You are here

BCRF Grantee Since

2011

Donor Recognition

The Arlene Bevilacqua Award

Area(s) of Focus

Alan D'Andrea , MD

Alvan T. and Viola D. Fuller American Cancer Society Professor of Radiation Oncology
Scientific Director, Molecular Diagnostics Laboratory, DFCI
Dana-Farber Cancer Institute
Harvard Medical School
Boston, MA

Current Research

Dr. D'Andrea's laboratory has determined that a novel combination of drugs (i.e. the proteasome inhibitor bortezomib plus the PARP inhibitor veliparib) is especially useful in the treatment of triple negative breast cancers. This combination is considerably more potent than either drug given alone. His team is testing this combination of drugs in laboratory models which have been implanted with patient-derived tumors. Importantly, they have recently identified biomarkers which allow them to rapidly determine whether or not these models are responding to this drug combination. Dr. D'Andrea and colleagues are optimizing these biomarkers in the laboratory models. They predict that these biomarkers will allow them to quickly determine whether or not the tumor is responding to the drug therapy. The rapid biomarkers should correlate with the regression (shrinkage) of the tumor, which may otherwise occur over several weeks. Once optimized, Dr. D'Andrea's team will use these biomarkers on tumor samples taken directly from women with breast cancer enrolled in their clinical trials. In short, these biomarkers will allow the researchers to rapidly determine whether the drug is reaching the tumor mass and whether the tumor is responding.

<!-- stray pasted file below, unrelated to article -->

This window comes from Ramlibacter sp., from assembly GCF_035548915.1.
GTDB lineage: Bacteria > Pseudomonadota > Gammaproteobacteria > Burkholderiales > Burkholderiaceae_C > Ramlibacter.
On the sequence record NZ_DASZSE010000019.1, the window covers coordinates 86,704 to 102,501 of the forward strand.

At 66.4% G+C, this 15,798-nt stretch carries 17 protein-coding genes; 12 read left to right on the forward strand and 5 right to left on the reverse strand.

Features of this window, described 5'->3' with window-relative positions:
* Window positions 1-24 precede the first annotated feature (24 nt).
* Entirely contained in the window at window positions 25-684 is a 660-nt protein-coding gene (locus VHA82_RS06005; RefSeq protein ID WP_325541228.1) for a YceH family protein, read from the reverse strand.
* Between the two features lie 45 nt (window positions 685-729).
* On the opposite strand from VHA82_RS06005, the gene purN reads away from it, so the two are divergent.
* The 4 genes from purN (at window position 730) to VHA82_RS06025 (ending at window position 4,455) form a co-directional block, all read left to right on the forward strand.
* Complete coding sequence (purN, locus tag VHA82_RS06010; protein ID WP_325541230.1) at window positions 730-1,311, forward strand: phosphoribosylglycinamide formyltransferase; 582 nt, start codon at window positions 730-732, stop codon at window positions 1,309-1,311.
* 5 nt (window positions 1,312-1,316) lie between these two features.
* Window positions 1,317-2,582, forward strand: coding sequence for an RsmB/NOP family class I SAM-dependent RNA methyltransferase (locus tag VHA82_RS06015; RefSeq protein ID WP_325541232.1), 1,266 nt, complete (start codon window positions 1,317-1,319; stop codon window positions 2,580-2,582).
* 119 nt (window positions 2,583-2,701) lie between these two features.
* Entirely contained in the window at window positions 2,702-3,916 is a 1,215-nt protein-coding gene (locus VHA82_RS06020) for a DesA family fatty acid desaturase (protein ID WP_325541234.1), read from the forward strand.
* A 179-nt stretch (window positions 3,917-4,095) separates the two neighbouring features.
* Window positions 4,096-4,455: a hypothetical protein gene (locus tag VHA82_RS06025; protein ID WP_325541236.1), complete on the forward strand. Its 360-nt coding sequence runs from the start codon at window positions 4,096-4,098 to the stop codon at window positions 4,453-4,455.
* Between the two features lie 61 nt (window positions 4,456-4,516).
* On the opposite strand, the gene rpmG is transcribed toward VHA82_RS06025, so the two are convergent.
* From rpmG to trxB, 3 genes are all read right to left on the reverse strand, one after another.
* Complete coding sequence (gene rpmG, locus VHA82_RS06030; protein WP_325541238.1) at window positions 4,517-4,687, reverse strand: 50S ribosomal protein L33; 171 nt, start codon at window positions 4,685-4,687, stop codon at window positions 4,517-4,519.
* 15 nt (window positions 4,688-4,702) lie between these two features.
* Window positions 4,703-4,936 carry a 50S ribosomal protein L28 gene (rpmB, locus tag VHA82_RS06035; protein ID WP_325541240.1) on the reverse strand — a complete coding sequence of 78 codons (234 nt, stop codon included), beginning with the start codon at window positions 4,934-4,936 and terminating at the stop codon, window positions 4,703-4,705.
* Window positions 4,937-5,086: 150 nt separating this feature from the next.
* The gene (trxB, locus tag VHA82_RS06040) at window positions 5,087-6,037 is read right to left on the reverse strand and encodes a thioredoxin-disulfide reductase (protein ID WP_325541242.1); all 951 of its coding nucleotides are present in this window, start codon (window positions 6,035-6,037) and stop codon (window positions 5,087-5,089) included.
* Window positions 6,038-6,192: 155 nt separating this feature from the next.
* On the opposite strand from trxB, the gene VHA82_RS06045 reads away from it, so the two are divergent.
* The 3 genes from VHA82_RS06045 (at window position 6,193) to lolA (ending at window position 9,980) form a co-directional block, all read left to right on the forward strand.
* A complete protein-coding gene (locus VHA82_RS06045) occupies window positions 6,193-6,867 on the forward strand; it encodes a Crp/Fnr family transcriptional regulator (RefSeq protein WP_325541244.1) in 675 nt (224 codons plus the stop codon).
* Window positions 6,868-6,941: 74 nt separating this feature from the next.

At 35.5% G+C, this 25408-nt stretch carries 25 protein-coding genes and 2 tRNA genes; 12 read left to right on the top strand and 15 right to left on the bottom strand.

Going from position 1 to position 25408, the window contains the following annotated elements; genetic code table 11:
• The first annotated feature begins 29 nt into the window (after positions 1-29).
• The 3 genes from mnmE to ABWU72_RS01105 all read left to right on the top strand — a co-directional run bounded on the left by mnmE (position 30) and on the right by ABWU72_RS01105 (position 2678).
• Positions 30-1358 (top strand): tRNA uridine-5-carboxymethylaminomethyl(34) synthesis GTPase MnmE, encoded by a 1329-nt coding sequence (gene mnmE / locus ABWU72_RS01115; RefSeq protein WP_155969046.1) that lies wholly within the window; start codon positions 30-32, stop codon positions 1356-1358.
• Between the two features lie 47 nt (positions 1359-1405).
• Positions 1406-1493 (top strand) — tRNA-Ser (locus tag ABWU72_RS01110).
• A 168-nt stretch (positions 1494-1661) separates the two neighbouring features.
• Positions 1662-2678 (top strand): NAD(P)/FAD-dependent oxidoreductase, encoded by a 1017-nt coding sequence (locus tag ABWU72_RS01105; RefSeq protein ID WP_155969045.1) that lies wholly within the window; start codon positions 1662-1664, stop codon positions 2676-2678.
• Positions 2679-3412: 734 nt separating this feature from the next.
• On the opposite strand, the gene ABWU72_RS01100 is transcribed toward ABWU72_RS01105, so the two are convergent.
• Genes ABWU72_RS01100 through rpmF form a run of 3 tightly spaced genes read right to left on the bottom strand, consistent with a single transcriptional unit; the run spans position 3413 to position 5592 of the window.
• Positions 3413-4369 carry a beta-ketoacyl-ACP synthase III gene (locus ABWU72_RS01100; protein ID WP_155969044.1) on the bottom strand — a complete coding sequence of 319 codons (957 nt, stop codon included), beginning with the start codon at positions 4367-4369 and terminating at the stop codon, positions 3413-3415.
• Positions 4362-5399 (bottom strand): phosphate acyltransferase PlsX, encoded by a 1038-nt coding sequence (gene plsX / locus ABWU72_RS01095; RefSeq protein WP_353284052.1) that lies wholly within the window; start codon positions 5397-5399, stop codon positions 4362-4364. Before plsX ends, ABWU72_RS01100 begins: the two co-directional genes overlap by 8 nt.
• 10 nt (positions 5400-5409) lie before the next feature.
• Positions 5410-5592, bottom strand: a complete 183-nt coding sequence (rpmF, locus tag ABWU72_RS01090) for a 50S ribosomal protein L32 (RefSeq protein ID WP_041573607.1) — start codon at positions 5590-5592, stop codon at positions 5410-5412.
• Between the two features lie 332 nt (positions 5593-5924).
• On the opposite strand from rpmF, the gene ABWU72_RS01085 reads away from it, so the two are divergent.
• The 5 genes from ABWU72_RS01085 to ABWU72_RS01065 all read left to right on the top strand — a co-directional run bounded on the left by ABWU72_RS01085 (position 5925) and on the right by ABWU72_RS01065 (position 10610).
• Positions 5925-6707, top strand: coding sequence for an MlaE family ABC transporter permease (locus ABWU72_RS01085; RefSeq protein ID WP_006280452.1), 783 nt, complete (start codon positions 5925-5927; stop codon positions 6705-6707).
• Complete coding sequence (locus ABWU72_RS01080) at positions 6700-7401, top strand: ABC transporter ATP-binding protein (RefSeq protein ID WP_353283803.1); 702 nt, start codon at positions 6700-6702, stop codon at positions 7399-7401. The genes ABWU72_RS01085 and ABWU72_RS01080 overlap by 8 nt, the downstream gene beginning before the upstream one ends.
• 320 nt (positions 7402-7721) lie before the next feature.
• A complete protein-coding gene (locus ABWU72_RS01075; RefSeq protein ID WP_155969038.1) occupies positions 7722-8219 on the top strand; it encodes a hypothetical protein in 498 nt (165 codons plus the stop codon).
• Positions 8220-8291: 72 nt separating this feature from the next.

Mid-Year Summary

Dr. D’Andrea’s team has now established model colonies bearing triple-negative breast cancer (TNBC) tumors derived from 15 human breast cancer patients, ranging in age from 40 to 88 years. They are also examining the activity of more conventional chemotherapy (ie, cisplatin and etoposide therapy) on the TNBC laboratory models, as a direct comparison to their novel combination therapy. They have also recently identified biomarkers which allow them to rapidly determine whether or not these tumor xenografts are responding to this drug combination. The researchers are optimizing these biomarkers in the laboratory models. They predict that these biomarkers will allow them to quickly determine whether or not the tumor is responding to the drug therapy. Therefore, the rapid biomarkers should correlate with the regression (shrinkage) of the tumor, which may otherwise occur over several weeks. Once optimized, they will use these biomarkers on tumor samples taken directly from women with breast cancer enrolled in their clinical trials. In short, these biomarkers will allow the researchers to rapidly determine whether the drug is reaching the tumor mass and whether the tumor is responding.

Bio

A graduate of Harvard College, Dr. Alan D’Andrea received his medical degree from Harvard Medical School in 1983. He completed his residency in Pediatrics at Children's Hospital of Philadelphia and a fellowship in pediatric hematology-oncology at Dana-Farber Cancer Institute (DFCI) and Children's Hospital, Boston. Dr. D’Andrea also completed a research fellowship at the Whitehead Institute of Biomedical Research at MIT where he cloned the receptor for erythropoietin while working in the laboratory of Dr. Harvey Lodish. Dr. D’Andrea joined the staff at DFCI in 1990. His research is focused on the molecular cause of human leukemia and breast cancer. He also investigates the pathogenesis of Fanconi anemia, a human genetic disease characterized by bone marrow failure and Acute Myeloid Leukemia in children.

Dr. D’Andrea is internationally known for his research in the area of DNA damage and DNA repair. He is currently the Fuller-American Cancer Society Professor of Radiation Oncology at Harvard Medical School and the Chief of the Division of Genomic Stability and DNA Repair at Dana-Farber Cancer Institute. A recipient of numerous academic awards, Dr. D’Andrea is a former Stohlman Scholar of the Leukemia and Lymphoma Society, and has previously served on their Medical and Scientific Advisory Board. He is a member of the Career Development Selection Committee of the LLS. Dr. D’Andrea is the recipient of the 2001 E. Mead Johnson Award, the highest award in Pediatric Research, and is a Distinguished Clinical Investigator of the Doris Duke Charitable Trust.